ROSALSKY: David and Alan dreamed of being able to do this kind of research themselves. But the problem for them - and all social scientists, really - is it's a logistical nightmare, if not impossible, to divide up large groups of people and conduct social experiments on them, at least for many kinds of policy questions.
WOODS: So when the state of New Jersey raised the minimum wage, David and Alan saw the opportunity for a natural experiment. They were going to approach it as if it were a randomized trial.
ROSALSKY: Fast food restaurants in New Jersey were the treatment group, and fast food restaurants just across the state border in eastern Pennsylvania were the control group.
ASHENFELTER: What happened was they knew that there was going to be an increase in the minimum wage in New Jersey. And before the minimum wage took place, they went out in the field to collect data. So they designed a study of what the effect would be without knowing what the effect would be. Like, that's exactly the way science should operate. You shouldn't look at it exposed then try to rationalize what you saw.
ROSALSKY: So here was this credible way to try and measure cause and effect. And the paper really captured the world's attention when they released their findings. Alan and David found that contrary to traditional economic theory, the minimum wage increase in New Jersey did not kill jobs.
WOODS: That finding that this increase in minimum wage didn't kill jobs was a bombshell for the economic world. It challenged an orthodoxy that had dominated the field for decades. So the study and a lot of similar ones that used natural experiments really put that technique on the map, and it led to a movement that economists sometimes call the credibility revolution or the empirical revolution.
ROSALSKY: David and Alan fired some of the opening shots in this revolution, and after that, that's when Guido Imbens and Joshua Angrist came on the scene. They added more sophisticated statistical techniques to decipher cause and effect. Joshua Angrist, by the way - he was also a student of Orley's and early vividly remembers his doctoral dissertation.
ASHENFELTER: His dissertation was really, I thought, a remarkable example of this natural experiment idea.
WOODS: So Joshua Angrist looked at the Vietnam draft, which was done as a random lottery.
ASHENFELTER: So there always been this claim that people who went in the military were way better off than those that didn't. And, of course, that was based primarily on the Second World War, where everybody basically had to serve. And if you didn't, you were a total loser. So what Angrist did was to actually study the - using this randomized experiment, the effect of being more likely to be serving in the military on people's incomes. And he found that it didn't increase your income. It reduced it.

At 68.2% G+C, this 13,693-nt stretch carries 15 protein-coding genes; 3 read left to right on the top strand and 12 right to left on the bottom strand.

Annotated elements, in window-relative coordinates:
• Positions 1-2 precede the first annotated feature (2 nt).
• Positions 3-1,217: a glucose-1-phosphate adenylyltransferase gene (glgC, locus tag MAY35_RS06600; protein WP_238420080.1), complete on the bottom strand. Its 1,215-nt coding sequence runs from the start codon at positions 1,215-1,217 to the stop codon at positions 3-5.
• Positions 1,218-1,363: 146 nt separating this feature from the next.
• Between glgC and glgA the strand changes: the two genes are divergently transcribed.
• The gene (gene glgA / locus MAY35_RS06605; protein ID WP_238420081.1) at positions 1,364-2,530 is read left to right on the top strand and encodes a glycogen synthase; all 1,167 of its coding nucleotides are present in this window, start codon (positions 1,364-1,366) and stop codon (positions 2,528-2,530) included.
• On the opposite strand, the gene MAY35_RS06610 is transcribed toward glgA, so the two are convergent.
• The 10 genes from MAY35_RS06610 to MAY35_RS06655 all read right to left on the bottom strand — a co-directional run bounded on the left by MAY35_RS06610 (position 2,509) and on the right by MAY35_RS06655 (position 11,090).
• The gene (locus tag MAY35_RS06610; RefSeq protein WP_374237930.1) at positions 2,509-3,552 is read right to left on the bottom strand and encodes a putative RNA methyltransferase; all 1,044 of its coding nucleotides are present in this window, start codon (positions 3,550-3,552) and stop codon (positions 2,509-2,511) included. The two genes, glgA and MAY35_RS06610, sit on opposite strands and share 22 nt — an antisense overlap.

WOODS: So this finding really struck people that serving your country can result in ending less over your lifetime. And the reason that Joshua Angrist said was primarily because serving in the military means less time getting job experience in the civilian world, and that loss of experience translates to lower pay. And it's findings like these that can potentially catch the eyes of leaders and voters and really move the needle in changing policies to improve the world.
ROSALSKY: Orley continues to collaborate with Joshua. I mean, they're close. In fact, when I was interviewing him, Orley received a call. He took it, and it was Joshua.
ASHENFELTER: Pretty happy day. I'm just talking about, you know, a guy from NPR about - I'm literally on a Zoom with him.
WOODS: That's a really great moment, Greg. And this is now the second time that a group of empirically minded economic researchers have won the Nobel Prize in recent years.
ASHENFELTER: It's a nice thing because the Nobel Committee has been so fixated on economic theory for so long that there have now about a couple of prizes that I think point to the way in which economic analysis is now primarily done. Most economic analysis is now applied and empirical and not just in labor economics but in many, many fields.
WOODS: The sad part about the Nobel Prize is, for whatever reason, it's not awarded posthumously. David's colleague Alan, who died in 2019, would have surely shared in the prize had he lived. But we don't need an official prize to also recognize that he was also a big part of the revolution. This episode of THE INDICATOR was produced by Julia Ritchie with help from Josh Newell. It was fact-checked by Brittany Cronin and Taylor Washington. Our senior producer is Viet Le. The show's edited by Kate Concannon and is a production of NPR.